FMU received approval on a Doctoral in Nursing Practice (DNP) degree from the Commission on Higher Education, giving FMU its first doctoral program.
The DNP will be a completely online program that consists of 27 hours of course work, 500 clinical hours and an evidence-based project to improve patient care, according to Dr. Ruth Wittmann-Price, the dean of the School of Health Sciences program and a professor of nursing.
Wittmann-Price said the DNP is a practice degree, meaning that students will work with research that has already been conducted to use in the best method and practice. Wittmann-Price also said the first class will accept 12 students. Each year, however, the program will accept more students.
According to Wittmann-Price, the program will begin in January of 2018 after receiving accreditation from the Southern Association of Colleges and Schools Commission on Colleges in December.
Wittmann-Price said the program is currently accepting applications.
Wittmann-Price said she expects FMU graduate nursing students to continue their education at FMU.
“The majority of our graduate students are students who have moved from FMU’s undergraduate programs to our master’s programs,” Wittmann-Price said. “So, we expect that same trend.”
Current FMU faculty will teach the program, and FMU is searching for a new professor to add to the nursing department, Wittmann-Price said.
According to Wittmann-Price, creating the curriculum and receiving approval took approximately two years. Wittmann-Price said some of the steps to create the program included finding the need for the program, getting the university to approve of the proposed program and changing the mission statement of FMU through legislative process at the state level.
The mission statement originally said FMU offered undergraduate and some graduate degrees, but after the change, the mission statement says FMU offers undergraduate programs, graduate programs and a doctoral program, according to Wittmann-Price.
Wittmann-Price, said the American Association of Nursing has said that all master’s prepared advanced practice nurses, which includes all nurse practitioners, clinical nurse specialists, midwives, nurse anesthetists and nursing administrators be educated at a doctoral level.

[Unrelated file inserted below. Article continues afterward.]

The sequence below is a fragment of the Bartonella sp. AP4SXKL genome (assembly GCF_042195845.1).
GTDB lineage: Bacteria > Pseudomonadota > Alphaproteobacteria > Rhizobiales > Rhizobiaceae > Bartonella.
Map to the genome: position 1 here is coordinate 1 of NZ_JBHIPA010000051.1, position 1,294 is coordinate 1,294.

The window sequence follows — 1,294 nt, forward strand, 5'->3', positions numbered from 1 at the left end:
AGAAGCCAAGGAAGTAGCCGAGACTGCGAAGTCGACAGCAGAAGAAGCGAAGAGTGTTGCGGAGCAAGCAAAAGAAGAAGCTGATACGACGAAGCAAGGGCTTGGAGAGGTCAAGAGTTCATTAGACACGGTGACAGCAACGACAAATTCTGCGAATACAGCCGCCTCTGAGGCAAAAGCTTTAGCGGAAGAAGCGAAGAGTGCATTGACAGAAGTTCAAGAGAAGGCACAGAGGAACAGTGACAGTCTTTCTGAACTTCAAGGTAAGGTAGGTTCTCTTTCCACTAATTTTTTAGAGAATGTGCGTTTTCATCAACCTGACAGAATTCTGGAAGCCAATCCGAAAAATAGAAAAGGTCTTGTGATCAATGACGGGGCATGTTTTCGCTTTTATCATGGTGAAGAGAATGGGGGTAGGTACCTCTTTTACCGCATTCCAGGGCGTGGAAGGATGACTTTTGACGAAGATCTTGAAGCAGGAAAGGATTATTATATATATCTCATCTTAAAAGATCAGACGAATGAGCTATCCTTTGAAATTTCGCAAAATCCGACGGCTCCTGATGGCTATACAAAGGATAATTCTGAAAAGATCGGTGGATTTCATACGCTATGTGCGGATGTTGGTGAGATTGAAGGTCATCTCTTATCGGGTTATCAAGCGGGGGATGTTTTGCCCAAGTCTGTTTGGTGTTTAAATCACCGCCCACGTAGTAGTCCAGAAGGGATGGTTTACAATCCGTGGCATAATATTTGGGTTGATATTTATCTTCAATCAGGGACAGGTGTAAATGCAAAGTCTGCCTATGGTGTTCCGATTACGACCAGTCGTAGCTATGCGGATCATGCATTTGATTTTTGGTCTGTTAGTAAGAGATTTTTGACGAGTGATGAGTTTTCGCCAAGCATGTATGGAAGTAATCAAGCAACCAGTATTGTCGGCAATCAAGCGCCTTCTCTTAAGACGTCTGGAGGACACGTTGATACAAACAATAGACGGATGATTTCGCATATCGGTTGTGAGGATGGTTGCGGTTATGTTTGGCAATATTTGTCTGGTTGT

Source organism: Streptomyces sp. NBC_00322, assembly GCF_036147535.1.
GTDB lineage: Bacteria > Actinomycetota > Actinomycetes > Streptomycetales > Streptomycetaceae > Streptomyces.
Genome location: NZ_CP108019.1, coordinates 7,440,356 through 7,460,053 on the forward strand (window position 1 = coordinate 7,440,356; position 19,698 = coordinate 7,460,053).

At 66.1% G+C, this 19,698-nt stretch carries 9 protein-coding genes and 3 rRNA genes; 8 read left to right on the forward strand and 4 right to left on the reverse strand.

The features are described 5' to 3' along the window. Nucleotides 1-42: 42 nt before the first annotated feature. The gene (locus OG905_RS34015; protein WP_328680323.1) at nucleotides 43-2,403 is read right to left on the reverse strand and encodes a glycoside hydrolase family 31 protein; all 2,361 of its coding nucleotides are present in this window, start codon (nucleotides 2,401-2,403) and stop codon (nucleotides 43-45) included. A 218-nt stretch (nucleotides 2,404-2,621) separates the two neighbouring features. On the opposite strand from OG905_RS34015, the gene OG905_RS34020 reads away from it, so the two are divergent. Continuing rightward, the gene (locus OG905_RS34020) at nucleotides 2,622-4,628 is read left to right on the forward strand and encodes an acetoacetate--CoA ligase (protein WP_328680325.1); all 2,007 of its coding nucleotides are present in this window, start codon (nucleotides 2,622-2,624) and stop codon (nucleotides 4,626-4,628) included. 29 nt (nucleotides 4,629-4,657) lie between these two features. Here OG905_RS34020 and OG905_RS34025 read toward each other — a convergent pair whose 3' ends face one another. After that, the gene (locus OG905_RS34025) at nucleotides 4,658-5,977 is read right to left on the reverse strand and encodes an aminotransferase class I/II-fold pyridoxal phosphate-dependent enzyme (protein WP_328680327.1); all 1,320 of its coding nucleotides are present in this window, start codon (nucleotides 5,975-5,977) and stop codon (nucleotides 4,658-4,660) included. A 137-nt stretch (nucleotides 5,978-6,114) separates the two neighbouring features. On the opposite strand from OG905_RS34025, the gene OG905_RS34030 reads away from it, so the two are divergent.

“These people will be working where they always work but will be better prepared to practice and to make system changes and policy changes to improve patient care,” Wittmann-Price said.
Wittman-Price said she hopes the program will improve health care in South Carolina.
According to FMU President Dr. Fred Carter, there was a need for the School of Health Sciences to continue to grow.
“I think about 15 years ago, when we began looking at our nursing programs and our other health sciences programs, we knew at that point that ultimately we would reach a level at which we would offer doctoral programs to satisfy the need of the education base were developing,” Carter said. “The bachelor of science in nursing ultimately leads to the master’s degree in nursing practice and nursing education, which leads to a doctorate in nursing practice.”
Carter said planning the nursing program came from a desire to provide a quality nursing education to students.
“I think in the very beginning it was the sense that we were going to offer quality nursing health education and medical education programs on this campus,” Carter said. “They began at the baccalaureate level and grew to the master’s level. Now they have realized that natural move up to the doctoral level.”
Carter said the role of a DNP is not to solely focus on disease treatment but instead to focus on looking at trends of sicknesses and how to prevent them.
“This type of degree does not exclusively focus on treatment,” Carter said. “It focuses on the patterns that underlie certain pathologies across a region and examines ways to systematically deal with those diseases. DNPs are certainly capable at treating individual patients, but they’ll look much more broadly at the nature of diseases.”
According to Carter, the new doctoral program will fit a niche the Pee Dee region needs.
“Diabetes, heart disease, cancer and infant mortality are diseases that virtually every community in the region faces at rates that are almost alarming,” Carter said. “The Pee Dee is a wonderful place to live, but it has one of the most abysmal sets of health indicators in the country.”
Carter said producing more graduates who will better understand the nature of diseases and understand the link between the cause and treatment of them will help the current health care situation in the Pee Dee region.
According to Carter, in the next four to five years, he anticipates FMU to add a doctorate program for the occupational and physical therapy degrees.